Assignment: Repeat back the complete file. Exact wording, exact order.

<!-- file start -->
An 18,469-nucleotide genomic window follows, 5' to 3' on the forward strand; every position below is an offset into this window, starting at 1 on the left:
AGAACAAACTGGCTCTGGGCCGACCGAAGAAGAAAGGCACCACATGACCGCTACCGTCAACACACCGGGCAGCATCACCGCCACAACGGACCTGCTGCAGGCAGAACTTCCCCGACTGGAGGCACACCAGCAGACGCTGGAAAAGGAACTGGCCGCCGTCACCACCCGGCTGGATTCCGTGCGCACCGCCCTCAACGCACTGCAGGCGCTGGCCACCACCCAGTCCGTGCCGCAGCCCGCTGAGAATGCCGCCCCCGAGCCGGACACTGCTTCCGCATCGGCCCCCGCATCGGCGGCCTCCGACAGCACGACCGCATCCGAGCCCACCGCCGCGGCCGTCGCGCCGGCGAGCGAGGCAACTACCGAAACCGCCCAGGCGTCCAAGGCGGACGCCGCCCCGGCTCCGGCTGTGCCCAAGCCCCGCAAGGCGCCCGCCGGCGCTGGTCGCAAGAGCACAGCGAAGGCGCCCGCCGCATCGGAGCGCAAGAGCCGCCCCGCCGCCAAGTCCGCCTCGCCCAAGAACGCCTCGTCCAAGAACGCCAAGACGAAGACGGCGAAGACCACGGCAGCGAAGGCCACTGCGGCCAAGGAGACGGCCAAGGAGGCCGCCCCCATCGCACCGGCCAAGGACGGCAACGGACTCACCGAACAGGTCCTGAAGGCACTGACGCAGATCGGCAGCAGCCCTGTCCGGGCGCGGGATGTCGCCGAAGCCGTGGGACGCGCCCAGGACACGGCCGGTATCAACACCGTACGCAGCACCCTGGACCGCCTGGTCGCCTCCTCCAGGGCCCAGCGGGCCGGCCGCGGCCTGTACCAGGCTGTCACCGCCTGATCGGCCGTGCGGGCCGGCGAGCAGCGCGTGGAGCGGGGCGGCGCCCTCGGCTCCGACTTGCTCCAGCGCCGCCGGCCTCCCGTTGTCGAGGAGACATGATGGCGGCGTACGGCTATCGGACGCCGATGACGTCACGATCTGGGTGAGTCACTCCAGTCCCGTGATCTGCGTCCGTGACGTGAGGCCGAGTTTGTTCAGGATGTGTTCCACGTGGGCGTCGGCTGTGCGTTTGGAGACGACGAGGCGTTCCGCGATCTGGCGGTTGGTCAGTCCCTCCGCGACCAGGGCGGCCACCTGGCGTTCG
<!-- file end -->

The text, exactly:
An 18,469-nucleotide genomic window follows, 5' to 3' on the forward strand; every position below is an offset into this window, starting at 1 on the left:
AGAACAAACTGGCTCTGGGCCGACCGAAGAAGAAAGGCACCACATGACCGCTACCGTCAACACACCGGGCAGCATCACCGCCACAACGGACCTGCTGCAGGCAGAACTTCCCCGACTGGAGGCACACCAGCAGACGCTGGAAAAGGAACTGGCCGCCGTCACCACCCGGCTGGATTCCGTGCGCACCGCCCTCAACGCACTGCAGGCGCTGGCCACCACCCAGTCCGTGCCGCAGCCCGCTGAGAATGCCGCCCCCGAGCCGGACACTGCTTCCGCATCGGCCCCCGCATCGGCGGCCTCCGACAGCACGACCGCATCCGAGCCCACCGCCGCGGCCGTCGCGCCGGCGAGCGAGGCAACTACCGAAACCGCCCAGGCGTCCAAGGCGGACGCCGCCCCGGCTCCGGCTGTGCCCAAGCCCCGCAAGGCGCCCGCCGGCGCTGGTCGCAAGAGCACAGCGAAGGCGCCCGCCGCATCGGAGCGCAAGAGCCGCCCCGCCGCCAAGTCCGCCTCGCCCAAGAACGCCTCGTCCAAGAACGCCAAGACGAAGACGGCGAAGACCACGGCAGCGAAGGCCACTGCGGCCAAGGAGACGGCCAAGGAGGCCGCCCCCATCGCACCGGCCAAGGACGGCAACGGACTCACCGAACAGGTCCTGAAGGCACTGACGCAGATCGGCAGCAGCCCTGTCCGGGCGCGGGATGTCGCCGAAGCCGTGGGACGCGCCCAGGACACGGCCGGTATCAACACCGTACGCAGCACCCTGGACCGCCTGGTCGCCTCCTCCAGGGCCCAGCGGGCCGGCCGCGGCCTGTACCAGGCTGTCACCGCCTGATCGGCCGTGCGGGCCGGCGAGCAGCGCGTGGAGCGGGGCGGCGCCCTCGGCTCCGACTTGCTCCAGCGCCGCCGGCCTCCCGTTGTCGAGGAGACATGATGGCGGCGTACGGCTATCGGACGCCGATGACGTCACGATCTGGGTGAGTCACTCCAGTCCCGTGATCTGCGTCCGTGACGTGAGGCCGAGTTTGTTCAGGATGTGTTCCACGTGGGCGTCGGCTGTGCGTTTGGAGACGACGAGGCGTTCCGCGATCTGGCGGTTGGTCAGTCCCTCCGCGACCAGGGCGGCCACCTGGCGTTCG